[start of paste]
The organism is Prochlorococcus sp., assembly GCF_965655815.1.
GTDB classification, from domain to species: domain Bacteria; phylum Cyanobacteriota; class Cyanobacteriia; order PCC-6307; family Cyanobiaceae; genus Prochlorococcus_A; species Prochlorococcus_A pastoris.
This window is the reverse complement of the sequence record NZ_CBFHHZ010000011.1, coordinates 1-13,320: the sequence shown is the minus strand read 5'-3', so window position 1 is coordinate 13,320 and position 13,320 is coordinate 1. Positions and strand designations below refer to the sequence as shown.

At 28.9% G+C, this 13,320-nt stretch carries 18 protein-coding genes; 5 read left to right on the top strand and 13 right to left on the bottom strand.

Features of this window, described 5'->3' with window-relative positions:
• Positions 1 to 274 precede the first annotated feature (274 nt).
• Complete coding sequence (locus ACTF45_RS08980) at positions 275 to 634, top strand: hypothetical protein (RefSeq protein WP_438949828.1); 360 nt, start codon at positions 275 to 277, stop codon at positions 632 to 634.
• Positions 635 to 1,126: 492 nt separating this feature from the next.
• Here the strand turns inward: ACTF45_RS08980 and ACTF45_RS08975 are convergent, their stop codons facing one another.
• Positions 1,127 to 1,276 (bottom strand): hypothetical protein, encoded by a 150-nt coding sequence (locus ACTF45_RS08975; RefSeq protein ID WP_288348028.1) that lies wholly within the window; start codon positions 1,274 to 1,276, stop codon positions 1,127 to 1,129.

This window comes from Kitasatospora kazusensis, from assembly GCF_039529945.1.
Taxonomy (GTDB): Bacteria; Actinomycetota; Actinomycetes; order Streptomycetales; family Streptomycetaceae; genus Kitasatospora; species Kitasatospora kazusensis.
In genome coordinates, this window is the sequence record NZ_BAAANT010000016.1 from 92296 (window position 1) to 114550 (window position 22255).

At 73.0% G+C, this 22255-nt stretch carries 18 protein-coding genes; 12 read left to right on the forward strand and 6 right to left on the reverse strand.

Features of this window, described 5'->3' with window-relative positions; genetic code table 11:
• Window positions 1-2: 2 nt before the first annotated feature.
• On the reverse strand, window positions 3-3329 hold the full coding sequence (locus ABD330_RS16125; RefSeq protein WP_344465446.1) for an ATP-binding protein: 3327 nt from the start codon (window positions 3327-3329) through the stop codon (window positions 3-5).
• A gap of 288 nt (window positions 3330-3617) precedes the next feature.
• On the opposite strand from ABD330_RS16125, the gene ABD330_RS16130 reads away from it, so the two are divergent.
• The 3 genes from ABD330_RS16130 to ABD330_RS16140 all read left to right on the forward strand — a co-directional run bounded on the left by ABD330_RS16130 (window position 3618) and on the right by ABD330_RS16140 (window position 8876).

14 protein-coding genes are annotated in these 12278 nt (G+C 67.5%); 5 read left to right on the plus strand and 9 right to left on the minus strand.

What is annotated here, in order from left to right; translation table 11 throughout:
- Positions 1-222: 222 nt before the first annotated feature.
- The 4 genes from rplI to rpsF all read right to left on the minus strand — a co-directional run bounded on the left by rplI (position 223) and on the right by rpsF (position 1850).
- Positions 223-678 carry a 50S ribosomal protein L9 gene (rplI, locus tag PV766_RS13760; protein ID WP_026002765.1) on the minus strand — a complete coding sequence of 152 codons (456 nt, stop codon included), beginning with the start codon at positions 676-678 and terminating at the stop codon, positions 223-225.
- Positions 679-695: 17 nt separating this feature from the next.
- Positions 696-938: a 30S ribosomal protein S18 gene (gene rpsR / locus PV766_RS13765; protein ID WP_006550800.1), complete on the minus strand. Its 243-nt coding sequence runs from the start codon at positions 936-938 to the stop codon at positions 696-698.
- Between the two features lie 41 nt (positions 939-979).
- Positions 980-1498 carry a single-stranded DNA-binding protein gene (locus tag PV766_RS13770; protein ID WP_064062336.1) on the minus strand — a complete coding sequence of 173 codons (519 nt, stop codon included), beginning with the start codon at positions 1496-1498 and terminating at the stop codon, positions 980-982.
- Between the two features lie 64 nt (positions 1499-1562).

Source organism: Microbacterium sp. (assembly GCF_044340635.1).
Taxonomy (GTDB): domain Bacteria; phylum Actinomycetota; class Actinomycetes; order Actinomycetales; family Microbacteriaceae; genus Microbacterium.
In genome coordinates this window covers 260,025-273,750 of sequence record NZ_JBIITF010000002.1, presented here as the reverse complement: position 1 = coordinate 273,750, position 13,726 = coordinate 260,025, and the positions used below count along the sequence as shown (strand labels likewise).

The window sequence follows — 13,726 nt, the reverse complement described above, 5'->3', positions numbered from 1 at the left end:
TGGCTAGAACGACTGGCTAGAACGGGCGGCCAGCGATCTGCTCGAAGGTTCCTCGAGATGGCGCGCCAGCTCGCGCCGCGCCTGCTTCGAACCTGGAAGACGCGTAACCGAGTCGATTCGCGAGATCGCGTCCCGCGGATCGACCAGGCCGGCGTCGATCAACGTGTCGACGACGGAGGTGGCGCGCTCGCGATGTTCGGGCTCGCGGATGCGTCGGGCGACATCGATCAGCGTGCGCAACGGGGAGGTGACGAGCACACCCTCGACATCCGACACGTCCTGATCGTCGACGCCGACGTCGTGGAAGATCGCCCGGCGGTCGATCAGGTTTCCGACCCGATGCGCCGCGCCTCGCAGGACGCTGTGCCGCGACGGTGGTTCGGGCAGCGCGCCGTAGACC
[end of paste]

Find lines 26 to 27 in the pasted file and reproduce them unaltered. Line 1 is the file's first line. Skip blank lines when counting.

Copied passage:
- Positions 679-695: 17 nt separating this feature from the next.
- Positions 696-938: a 30S ribosomal protein S18 gene (gene rpsR / locus PV766_RS13765; protein ID WP_006550800.1), complete on the minus strand. Its 243-nt coding sequence runs from the start codon at positions 936-938 to the stop codon at positions 696-698.